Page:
The Coast Guard is looking to ramp up its cybersecurity work with companies and other organizations in the maritime transportation sector, and the service is studying its authorities for regulating the network defenses of ports and other infrastructure, according to its top cyber official.
The Coast Guard’s new “Cyber Strategic Outlook” released this week provides an update on its 2015 cyber strategy. The document describes how cyber threats have only increased in the past five years, with the Maritime Transportation System serving as “a prime target for malicious cyber actors who seek to disrupt our supply chain.”
The Maritime Transportation System includes waterways, shorelines, ports, shipyards, facilities, bridges and other infrastructure throughout the United States. According to the Coast Guard, it facilitates $5.4 trillion of economic activity every year, representing about a quarter of U.S. gross domestic product.
Defending the system is a major line of effort under the new strategic outlook. Rear Adm. Mike Ryan, head of U.S. Coast Guard Cyber Command, says the threats to the maritime sector “are real.” He said the flurry of high-profile hacks into U.S. networks over the past year have included attacks on maritime infrastructure. Last November, for instance, ransomware crippled IT systems at the Port of Kennewick in Washington state.
“We want the maritime industry to be better prepared,” Ryan said in an interview with Federal News Network. “We want to partner and engage with them, to ensure that they understand the threats, that they have awareness and access to resources that can support their efforts to combat those threats, and then really ensure from a Coast Guard perspective that we sustain safe and secure ports and waterways on behalf of our nation.”
The Coast Guard is the Sector Risk Management Agency responsible for protecting the Maritime Transportation System under the Department of Homeland Security’s designated critical infrastructure sectors. The new strategy comes at a time when the Biden administration is taking a hard look at critical infrastructure cybersecurity, including by setting new cyber standards for operators.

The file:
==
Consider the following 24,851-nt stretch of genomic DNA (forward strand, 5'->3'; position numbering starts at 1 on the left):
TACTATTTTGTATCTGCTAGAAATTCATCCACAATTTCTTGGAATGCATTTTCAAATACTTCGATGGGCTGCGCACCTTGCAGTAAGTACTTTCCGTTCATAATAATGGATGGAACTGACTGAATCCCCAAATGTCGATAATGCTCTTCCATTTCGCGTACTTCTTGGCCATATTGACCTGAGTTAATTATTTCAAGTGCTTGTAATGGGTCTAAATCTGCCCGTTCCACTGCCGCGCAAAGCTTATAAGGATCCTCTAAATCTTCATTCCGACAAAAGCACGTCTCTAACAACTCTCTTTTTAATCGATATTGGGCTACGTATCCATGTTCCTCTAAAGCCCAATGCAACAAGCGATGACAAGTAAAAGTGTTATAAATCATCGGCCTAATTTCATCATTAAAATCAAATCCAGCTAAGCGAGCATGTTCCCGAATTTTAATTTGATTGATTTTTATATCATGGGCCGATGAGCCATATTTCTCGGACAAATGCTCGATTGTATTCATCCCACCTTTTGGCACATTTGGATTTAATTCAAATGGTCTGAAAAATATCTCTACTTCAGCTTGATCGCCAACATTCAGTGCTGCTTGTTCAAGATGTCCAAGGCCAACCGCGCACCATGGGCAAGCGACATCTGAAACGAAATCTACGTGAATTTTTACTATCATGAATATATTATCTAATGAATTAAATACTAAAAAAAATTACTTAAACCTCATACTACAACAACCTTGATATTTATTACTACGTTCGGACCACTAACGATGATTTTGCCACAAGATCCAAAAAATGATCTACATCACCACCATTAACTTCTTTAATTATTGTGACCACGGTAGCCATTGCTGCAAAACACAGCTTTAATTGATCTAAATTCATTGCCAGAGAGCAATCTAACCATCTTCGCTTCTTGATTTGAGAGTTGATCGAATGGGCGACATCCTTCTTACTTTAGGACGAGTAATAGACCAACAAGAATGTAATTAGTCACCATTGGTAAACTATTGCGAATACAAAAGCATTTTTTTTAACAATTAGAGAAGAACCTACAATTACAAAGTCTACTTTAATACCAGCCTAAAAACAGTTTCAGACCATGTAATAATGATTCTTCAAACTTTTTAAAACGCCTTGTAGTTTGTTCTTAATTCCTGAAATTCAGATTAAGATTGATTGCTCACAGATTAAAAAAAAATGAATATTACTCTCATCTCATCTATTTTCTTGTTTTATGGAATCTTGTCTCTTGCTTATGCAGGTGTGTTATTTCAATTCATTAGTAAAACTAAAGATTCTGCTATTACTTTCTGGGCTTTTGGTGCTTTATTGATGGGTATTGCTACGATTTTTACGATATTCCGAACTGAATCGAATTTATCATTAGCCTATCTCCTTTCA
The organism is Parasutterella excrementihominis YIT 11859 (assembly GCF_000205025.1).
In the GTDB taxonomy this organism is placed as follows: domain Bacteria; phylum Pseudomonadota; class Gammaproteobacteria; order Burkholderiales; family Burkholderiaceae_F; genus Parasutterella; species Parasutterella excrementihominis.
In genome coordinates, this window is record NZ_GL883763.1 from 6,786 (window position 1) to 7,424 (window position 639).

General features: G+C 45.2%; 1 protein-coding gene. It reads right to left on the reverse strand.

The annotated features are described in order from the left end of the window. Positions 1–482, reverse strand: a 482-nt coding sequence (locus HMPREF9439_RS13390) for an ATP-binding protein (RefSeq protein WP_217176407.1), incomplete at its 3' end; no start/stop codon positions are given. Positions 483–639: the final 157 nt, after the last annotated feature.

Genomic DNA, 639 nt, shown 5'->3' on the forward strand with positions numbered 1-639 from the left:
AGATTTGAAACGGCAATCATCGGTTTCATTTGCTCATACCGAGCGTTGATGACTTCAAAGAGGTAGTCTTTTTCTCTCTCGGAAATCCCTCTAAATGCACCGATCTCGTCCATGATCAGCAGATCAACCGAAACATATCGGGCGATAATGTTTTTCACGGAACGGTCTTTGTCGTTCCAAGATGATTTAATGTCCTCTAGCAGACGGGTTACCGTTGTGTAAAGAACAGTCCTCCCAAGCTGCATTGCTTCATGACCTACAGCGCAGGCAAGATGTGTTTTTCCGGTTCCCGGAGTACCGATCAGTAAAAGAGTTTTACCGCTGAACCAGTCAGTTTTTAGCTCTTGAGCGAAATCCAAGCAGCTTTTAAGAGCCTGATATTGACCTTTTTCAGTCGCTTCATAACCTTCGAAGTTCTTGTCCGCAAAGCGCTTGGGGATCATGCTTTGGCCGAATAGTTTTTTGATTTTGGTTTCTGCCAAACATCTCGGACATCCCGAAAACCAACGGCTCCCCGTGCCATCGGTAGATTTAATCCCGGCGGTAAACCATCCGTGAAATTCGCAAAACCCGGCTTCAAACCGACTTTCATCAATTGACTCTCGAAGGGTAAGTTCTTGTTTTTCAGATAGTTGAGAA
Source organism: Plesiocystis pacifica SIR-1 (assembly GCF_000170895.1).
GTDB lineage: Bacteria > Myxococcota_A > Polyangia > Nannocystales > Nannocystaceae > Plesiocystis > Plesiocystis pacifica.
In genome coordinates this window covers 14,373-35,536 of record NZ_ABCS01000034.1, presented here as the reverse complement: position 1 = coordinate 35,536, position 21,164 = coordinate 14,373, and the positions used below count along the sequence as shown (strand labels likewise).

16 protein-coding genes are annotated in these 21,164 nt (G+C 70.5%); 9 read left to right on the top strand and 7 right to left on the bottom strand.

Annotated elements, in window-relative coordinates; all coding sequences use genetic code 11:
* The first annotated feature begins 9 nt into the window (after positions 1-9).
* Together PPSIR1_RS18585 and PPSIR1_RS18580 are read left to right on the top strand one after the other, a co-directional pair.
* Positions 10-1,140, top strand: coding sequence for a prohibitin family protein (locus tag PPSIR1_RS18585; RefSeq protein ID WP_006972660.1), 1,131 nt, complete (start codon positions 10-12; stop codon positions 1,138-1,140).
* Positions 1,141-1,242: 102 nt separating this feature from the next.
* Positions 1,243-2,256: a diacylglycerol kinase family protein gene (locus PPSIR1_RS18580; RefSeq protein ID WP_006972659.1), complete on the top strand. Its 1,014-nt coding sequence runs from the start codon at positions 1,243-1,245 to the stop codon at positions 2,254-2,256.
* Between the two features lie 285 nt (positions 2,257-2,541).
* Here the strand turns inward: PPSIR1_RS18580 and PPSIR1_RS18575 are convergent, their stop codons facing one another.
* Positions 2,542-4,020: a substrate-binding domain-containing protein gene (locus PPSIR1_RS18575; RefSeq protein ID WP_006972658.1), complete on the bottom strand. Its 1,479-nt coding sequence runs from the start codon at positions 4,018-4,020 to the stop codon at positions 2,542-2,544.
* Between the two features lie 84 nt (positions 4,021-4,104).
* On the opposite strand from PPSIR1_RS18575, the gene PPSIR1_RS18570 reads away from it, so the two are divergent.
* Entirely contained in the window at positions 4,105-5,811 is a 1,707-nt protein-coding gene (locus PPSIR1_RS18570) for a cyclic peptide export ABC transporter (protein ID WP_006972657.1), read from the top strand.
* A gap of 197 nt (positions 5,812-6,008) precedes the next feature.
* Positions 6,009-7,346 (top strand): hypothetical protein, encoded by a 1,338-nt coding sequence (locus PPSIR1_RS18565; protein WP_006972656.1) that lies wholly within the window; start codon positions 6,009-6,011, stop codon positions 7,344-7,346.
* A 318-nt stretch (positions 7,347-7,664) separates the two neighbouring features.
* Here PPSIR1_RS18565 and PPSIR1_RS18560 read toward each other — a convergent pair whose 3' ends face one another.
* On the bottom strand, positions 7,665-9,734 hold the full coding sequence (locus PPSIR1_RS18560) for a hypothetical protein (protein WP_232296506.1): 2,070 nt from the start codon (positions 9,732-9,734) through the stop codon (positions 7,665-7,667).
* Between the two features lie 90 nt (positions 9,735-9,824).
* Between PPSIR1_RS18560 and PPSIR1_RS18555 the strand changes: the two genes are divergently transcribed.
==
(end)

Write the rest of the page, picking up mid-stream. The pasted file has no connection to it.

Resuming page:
According to the strategic outlook, the Coast Guard’s Captains of Port — a role typically filled by the commanders who oversee the Coast Guard’s regional sectors — “lead governance by promoting cyber risk management, accountability, and the development and implementation of unified response plans.”
The document also describes how the Coast Guard will “refine cybersecurity incident reporting requirements and promote information sharing to improve the ability of owners and operators to prepare for, mitigate, and respond to threats to maritime critical infrastructure.”
Ryan said the Coast Guard partners with the maritime sector to share information about cyber risks and better understand the challenges those organizations face in cyberspace. He said the service has “the authorities we need” as the Sector Risk Management Agency, but will continue to study the issue in conjunction with evolving cyber threats.
“We’re taking a look at the wealth of authorities we have,” Ryan said. “We’ll be working with Congress if we identify any gaps in that regulatory regime.”
He also advocated for the International Maritime Organization, a U.N. agency that regulates shipping, to set global expectations for cybersecurity in the maritime arena.
“We want to ensure that we have solid approaches, and we want to ensure we have the right thresholds in place, and we don’t want to disadvantage those U.S.-flagged operators beyond the level playing field that we want all of the maritime community to have,” Ryan said.
In addition to overseeing the maritime sector, the new cyber outlook also calls for the Coast Guard to make advances with its own digital infrastructure and capabilities, as well as its cyber forces. It calls for investments in “sensors, automation, artificial intelligence, cloud architecture and mobility” to provide a “persistently monitored, secure, and resilient environment for U.S. Coast Guard operations.”
It also outlines the need for both Cyber Mission Teams and Cyber Support Teams interoperable with both the Defense Department’s Cyber Mission Force and the Department of Homeland Security. The service has already established two Cyber Protection Teams and is in the process of establishing a Cyber Mission Team. It is also seeking funding for a third Cyber Protection Team as part of its fiscal year 2022 budget request.
“That gives us a great foundation,” Ryan said. “I think we’ll have to do some more analytics to figure out whether that’s the right size force, or maybe grow it into the future.”
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